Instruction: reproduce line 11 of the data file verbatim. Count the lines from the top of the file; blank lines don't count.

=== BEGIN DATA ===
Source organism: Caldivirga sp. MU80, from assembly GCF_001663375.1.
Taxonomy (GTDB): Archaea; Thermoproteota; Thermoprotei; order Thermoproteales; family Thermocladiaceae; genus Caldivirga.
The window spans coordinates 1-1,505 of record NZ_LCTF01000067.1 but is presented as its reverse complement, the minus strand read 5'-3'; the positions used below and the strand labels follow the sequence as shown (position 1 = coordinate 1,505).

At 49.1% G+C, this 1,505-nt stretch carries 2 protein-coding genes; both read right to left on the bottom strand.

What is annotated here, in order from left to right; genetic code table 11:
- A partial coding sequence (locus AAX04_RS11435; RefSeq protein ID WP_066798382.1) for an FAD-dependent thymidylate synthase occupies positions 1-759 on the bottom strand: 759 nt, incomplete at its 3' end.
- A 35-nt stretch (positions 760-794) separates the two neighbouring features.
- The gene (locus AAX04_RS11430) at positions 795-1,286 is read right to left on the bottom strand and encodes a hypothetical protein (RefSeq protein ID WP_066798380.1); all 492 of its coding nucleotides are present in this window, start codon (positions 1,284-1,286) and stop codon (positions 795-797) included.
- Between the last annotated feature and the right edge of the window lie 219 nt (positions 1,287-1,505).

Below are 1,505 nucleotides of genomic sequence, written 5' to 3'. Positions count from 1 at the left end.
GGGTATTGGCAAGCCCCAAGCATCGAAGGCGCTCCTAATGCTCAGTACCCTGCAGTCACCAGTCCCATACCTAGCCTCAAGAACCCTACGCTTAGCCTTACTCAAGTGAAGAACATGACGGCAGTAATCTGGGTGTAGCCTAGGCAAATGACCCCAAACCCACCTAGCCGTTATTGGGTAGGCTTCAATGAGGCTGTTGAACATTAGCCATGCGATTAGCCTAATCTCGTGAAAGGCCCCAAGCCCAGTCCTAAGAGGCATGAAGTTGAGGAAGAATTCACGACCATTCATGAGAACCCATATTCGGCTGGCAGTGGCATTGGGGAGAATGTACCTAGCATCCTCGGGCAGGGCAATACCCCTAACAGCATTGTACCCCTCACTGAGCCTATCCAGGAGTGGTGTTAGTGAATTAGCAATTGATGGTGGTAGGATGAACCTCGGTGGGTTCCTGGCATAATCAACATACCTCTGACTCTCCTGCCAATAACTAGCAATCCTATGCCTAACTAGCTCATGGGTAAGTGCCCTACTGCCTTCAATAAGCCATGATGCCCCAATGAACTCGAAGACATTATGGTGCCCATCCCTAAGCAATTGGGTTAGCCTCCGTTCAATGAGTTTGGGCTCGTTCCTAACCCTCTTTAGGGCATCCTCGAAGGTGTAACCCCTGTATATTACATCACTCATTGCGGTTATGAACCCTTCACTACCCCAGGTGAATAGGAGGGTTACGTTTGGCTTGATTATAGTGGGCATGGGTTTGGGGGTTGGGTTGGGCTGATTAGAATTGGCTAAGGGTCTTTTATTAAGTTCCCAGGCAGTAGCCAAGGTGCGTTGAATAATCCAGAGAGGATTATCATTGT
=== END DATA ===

GGGTATTGGCAAGCCCCAAGCATCGAAGGCGCTCCTAATGCTCAGTACCCTGCAGTCACCAGTCCCATACCTAGCCTCAAGAACCCTACGCTTAGCCTTACTCAAGTGAAGAACATGACGGCAGTAATCTGGGTGTAGCCTAGGCAAATGACCCCAAACCCACCTAGCCGTTATTGGGTAGGCTTCAATGAGGCTGTTGAACATTAGCCATGCGATTAGCCTAATCTCGTGAAAGGCCCCAAGCCCAGTCCTAAGAGGCATGAAGTTGAGGAAGAATTCACGACCATTCATGAGAACCCATATTCGGCTGGCAGTGGCATTGGGGAGAATGTACCTAGCATCCTCGGGCAGGGCAATACCCCTAACAGCATTGTACCCCTCACTGAGCCTATCCAGGAGTGGTGTTAGTGAATTAGCAATTGATGGTGGTAGGATGAACCTCGGTGGGTTCCTGGCATAATCAACATACCTCTGACTCTCCTGCCAATAACTAGCAATCCTATGCCTAACTAGCTCATGGGTAAGTGCCCTACTGCCTTCAATAAGCCATGATGCCCCAATGAACTCGAAGACATTATGGTGCCCATCCCTAAGCAATTGGGTTAGCCTCCGTTCAATGAGTTTGGGCTCGTTCCTAACCCTCTTTAGGGCATCCTCGAAGGTGTAACCCCTGTATATTACATCACTCATTGCGGTTATGAACCCTTCACTACCCCAGGTGAATAGGAGGGTTACGTTTGGCTTGATTATAGTGGGCATGGGTTTGGGGGTTGGGTTGGGCTGATTAGAATTGGCTAAGGGTCTTTTATTAAGTTCCCAGGCAGTAGCCAAGGTGCGTTGAATAATCCAGAGAGGATTATCATTGT